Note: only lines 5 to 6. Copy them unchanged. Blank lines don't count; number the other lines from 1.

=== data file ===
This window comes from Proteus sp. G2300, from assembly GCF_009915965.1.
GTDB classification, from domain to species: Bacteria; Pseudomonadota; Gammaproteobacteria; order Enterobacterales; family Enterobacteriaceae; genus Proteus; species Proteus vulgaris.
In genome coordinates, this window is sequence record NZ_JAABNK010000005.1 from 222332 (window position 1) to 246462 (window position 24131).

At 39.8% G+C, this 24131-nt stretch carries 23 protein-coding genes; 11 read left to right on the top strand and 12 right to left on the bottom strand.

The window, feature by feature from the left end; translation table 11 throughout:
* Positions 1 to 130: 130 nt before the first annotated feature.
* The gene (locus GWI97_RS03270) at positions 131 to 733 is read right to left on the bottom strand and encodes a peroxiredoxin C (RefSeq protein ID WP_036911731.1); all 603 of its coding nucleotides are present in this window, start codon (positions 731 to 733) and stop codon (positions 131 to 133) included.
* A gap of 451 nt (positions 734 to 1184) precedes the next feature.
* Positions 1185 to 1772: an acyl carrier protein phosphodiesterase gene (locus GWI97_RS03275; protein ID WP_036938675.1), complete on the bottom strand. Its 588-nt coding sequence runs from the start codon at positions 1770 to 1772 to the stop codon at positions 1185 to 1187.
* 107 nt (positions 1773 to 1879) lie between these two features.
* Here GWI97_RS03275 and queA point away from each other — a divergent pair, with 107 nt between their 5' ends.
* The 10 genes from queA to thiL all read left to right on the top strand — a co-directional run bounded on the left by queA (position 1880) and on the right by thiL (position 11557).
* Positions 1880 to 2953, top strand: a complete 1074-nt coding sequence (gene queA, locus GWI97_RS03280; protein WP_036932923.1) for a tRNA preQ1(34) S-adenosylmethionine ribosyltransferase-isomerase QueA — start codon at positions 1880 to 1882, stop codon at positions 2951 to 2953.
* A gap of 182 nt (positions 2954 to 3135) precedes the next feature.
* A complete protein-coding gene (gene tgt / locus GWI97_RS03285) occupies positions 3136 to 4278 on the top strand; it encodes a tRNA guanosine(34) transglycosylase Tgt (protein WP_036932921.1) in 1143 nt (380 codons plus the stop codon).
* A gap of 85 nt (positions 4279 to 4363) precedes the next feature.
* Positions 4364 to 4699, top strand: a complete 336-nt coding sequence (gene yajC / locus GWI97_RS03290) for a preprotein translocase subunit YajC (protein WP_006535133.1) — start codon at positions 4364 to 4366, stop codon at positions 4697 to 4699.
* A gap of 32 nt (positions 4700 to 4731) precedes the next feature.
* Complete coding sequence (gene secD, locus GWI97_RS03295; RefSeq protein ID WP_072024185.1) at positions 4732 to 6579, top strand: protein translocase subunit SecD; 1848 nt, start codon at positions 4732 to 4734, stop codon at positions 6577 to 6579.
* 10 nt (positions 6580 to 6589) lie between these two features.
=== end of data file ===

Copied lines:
The window, feature by feature from the left end; translation table 11 throughout:
* Positions 1 to 130: 130 nt before the first annotated feature.